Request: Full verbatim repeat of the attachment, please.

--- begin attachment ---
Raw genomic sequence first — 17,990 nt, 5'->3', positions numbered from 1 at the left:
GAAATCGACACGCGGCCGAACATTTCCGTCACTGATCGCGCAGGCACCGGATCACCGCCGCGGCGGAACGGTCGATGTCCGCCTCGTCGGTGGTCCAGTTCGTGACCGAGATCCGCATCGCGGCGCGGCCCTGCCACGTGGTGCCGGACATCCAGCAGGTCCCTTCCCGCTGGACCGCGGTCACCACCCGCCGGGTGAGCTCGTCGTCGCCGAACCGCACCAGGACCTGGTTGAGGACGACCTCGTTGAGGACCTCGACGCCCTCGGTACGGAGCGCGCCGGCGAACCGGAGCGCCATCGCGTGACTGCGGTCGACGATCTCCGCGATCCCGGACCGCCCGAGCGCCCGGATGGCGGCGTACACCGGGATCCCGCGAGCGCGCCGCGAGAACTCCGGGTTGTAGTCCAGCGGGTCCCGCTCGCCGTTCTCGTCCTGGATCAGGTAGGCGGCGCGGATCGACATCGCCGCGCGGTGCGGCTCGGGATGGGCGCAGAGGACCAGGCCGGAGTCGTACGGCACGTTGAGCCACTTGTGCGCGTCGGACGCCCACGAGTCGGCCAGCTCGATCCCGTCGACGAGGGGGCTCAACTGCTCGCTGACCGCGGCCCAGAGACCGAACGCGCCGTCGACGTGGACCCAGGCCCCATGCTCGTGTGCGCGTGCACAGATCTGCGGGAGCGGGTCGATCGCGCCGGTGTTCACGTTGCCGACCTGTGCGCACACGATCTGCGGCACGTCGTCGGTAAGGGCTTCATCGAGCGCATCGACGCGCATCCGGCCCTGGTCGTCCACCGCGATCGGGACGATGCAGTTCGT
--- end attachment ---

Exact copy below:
Raw genomic sequence first — 17,990 nt, 5'->3', positions numbered from 1 at the left:
GAAATCGACACGCGGCCGAACATTTCCGTCACTGATCGCGCAGGCACCGGATCACCGCCGCGGCGGAACGGTCGATGTCCGCCTCGTCGGTGGTCCAGTTCGTGACCGAGATCCGCATCGCGGCGCGGCCCTGCCACGTGGTGCCGGACATCCAGCAGGTCCCTTCCCGCTGGACCGCGGTCACCACCCGCCGGGTGAGCTCGTCGTCGCCGAACCGCACCAGGACCTGGTTGAGGACGACCTCGTTGAGGACCTCGACGCCCTCGGTACGGAGCGCGCCGGCGAACCGGAGCGCCATCGCGTGACTGCGGTCGACGATCTCCGCGATCCCGGACCGCCCGAGCGCCCGGATGGCGGCGTACACCGGGATCCCGCGAGCGCGCCGCGAGAACTCCGGGTTGTAGTCCAGCGGGTCCCGCTCGCCGTTCTCGTCCTGGATCAGGTAGGCGGCGCGGATCGACATCGCCGCGCGGTGCGGCTCGGGATGGGCGCAGAGGACCAGGCCGGAGTCGTACGGCACGTTGAGCCACTTGTGCGCGTCGGACGCCCACGAGTCGGCCAGCTCGATCCCGTCGACGAGGGGGCTCAACTGCTCGCTGACCGCGGCCCAGAGACCGAACGCGCCGTCGACGTGGACCCAGGCCCCATGCTCGTGTGCGCGTGCACAGATCTGCGGGAGCGGGTCGATCGCGCCGGTGTTCACGTTGCCGACCTGTGCGCACACGATCTGCGGCACGTCGTCGGTAAGGGCTTCATCGAGCGCATCGACGCGCATCCGGCCCTGGTCGTCCACCGCGATCGGGACGATGCAGTTCGT